- sharing your own work:
identify precisely which items you would like to share, list some keywords and hashtags that might describe your work, and practise creating a short microblogging message of the correct length that describes your work succinctly.
There are of course other tasks you may wish to do as well, such as following particular celebrities or information sources unrelated to your work environment.
If you wish to use Twitter, these instructions could help you to maximise the benefits. If you wish to use a different tool, the principles of the instructions will remain valid, but you will need to alter the method and tools to suit your platform.
- Create an account (on Twitter, or your preferred microblogging site).
- Use your Twitter account to register with Tweetdeck. Tweetdeck is a very good way to make sense of the vast amount of information rushing by on Twitter, and helps you to arrange the information you need in easily managed columns.
- Use the search function in Tweetdeck to generate new columns relating to your keywords or hashtags of interest, or search for experts and follow them – all tweets from accounts that you follow will appear in your Home column in Tweetdeck, in chronological order.
- If you are looking for peers, first find and follow likely individuals – with any luck they will follow you back (it is good Twitter etiquette to follow individuals who follow you). Once you are familiar with one another’s tweets you could then suggest forming a List (a column in your Tweetdeck that gathers together the tweets from your selected individuals, and that others can subscribe to).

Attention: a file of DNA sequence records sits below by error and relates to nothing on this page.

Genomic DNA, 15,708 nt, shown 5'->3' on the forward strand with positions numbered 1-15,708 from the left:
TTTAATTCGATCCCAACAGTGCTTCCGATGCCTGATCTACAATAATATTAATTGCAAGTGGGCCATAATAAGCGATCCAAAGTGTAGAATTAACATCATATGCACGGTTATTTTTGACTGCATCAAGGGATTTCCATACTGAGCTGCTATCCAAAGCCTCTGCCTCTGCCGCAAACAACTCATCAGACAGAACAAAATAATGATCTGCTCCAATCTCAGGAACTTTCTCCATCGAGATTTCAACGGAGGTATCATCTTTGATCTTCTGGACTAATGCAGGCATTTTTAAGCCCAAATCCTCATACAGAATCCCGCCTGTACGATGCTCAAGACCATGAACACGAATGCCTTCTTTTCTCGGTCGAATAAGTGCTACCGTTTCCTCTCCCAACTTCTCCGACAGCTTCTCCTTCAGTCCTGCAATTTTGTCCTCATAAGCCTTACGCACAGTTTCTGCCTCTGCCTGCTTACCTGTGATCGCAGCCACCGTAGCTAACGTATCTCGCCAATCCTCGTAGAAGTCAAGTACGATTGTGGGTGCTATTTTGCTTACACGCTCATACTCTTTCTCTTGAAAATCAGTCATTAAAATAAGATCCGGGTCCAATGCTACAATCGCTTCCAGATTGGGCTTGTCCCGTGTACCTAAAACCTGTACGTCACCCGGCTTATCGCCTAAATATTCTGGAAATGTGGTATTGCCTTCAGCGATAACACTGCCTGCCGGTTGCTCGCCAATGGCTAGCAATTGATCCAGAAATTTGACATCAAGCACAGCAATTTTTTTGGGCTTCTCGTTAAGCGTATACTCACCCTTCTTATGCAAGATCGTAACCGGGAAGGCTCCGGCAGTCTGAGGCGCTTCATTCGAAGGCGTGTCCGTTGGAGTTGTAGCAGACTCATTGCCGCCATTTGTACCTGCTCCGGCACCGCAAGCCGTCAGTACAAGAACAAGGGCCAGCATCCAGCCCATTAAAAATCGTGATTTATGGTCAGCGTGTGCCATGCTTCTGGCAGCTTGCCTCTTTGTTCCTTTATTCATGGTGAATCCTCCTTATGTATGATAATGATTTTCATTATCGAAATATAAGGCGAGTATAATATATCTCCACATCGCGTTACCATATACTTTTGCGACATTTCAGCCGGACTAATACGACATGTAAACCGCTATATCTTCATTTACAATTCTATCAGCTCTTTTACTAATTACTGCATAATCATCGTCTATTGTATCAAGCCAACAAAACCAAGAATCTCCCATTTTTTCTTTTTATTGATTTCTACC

- If you want to share your own work, learn from how others do it, observe how they use their tweets, how they ask for feedback or for others to retweet them. You need to have built up a good number of followers before sharing your work, so that their retweets will exponentially increase your reach.
Activity 3 How do you share information with others?
Think about any networks and communities you already belong to (formal and informal). How do these communities share information? What tools do they use? How could they use other channels or media to improve that flow of information?
How could you increase your connections and reach? How might tools like Twitter, Weibo or other social networking sites help you?
Finally, think back to Activity 5 last week (your notes from that activity are displayed in the box below), and build upon your objectives by adding notes about how you might use networks and communities to help you achieve your online teaching objectives.
Again, keep your answers in a safe place, as you will revisit them.
This activity brings forward your plans for teaching online that you have been developing over the previous weeks of this course, and weaves into them your role as a networked teacher. It should help you to identify how you could utilise the networks available to you to inform and improve your online teaching.